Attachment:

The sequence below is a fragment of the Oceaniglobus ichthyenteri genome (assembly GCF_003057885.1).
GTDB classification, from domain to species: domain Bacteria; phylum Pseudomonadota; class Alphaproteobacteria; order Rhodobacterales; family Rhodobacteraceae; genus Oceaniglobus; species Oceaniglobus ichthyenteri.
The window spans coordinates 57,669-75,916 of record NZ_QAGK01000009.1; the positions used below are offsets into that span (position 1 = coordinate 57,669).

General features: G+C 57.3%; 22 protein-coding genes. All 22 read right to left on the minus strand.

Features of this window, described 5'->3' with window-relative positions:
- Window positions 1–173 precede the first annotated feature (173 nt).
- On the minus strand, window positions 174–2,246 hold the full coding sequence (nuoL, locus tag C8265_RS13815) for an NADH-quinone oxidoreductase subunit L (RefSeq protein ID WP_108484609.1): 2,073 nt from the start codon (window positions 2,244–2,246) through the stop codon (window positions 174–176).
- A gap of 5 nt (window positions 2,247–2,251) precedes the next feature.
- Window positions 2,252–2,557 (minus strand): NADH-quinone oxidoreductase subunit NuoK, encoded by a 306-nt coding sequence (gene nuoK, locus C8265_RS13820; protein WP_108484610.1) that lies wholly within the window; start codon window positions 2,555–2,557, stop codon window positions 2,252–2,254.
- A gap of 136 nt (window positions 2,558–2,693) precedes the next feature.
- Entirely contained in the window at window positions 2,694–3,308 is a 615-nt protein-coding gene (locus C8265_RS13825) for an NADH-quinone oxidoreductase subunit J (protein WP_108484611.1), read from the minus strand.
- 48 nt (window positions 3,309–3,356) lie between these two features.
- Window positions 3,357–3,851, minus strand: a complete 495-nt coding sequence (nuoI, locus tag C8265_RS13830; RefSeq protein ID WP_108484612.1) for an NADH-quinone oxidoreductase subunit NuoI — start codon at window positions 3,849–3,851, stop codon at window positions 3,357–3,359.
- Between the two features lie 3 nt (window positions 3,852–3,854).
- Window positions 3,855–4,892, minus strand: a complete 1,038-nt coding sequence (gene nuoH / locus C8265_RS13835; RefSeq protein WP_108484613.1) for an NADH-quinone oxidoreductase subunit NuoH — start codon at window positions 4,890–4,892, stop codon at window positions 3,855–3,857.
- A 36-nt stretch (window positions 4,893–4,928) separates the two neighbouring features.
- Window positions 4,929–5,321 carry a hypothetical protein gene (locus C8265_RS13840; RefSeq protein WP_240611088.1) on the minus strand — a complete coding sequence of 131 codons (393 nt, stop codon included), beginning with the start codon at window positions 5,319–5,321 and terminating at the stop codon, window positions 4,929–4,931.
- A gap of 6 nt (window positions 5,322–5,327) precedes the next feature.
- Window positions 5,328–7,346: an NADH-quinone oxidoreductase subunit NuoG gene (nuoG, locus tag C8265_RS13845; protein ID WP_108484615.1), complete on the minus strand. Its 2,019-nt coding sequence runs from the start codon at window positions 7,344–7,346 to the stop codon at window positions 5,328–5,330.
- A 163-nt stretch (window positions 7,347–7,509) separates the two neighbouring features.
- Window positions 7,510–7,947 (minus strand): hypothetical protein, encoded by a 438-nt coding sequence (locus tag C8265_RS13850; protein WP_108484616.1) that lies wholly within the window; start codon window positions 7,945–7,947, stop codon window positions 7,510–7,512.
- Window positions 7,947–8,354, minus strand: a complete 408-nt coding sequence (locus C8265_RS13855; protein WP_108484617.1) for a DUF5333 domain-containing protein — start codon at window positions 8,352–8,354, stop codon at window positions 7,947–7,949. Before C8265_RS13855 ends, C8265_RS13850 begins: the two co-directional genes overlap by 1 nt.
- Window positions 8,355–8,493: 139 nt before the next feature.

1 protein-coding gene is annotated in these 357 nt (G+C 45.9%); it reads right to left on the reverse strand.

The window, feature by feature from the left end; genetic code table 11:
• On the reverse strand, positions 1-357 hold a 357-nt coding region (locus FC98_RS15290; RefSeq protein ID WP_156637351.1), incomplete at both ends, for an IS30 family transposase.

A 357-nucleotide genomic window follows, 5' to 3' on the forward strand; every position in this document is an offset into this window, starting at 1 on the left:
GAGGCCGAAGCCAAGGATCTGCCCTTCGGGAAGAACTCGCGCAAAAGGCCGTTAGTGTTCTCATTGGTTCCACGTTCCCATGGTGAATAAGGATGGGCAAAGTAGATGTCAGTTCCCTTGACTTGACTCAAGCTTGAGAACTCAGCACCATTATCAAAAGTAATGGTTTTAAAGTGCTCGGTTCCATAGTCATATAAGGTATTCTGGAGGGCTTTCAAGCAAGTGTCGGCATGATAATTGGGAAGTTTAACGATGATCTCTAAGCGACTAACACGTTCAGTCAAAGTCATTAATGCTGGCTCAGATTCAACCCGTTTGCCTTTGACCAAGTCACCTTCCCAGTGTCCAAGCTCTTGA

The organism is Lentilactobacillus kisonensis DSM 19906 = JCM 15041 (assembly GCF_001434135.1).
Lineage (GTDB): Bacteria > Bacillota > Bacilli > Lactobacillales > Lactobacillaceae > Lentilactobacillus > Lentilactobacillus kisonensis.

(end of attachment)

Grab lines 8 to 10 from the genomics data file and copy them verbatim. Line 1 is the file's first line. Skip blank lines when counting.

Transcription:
- A gap of 5 nt (window positions 2,247–2,251) precedes the next feature.
- Window positions 2,252–2,557 (minus strand): NADH-quinone oxidoreductase subunit NuoK, encoded by a 306-nt coding sequence (gene nuoK, locus C8265_RS13820; protein WP_108484610.1) that lies wholly within the window; start codon window positions 2,555–2,557, stop codon window positions 2,252–2,254.
- A gap of 136 nt (window positions 2,558–2,693) precedes the next feature.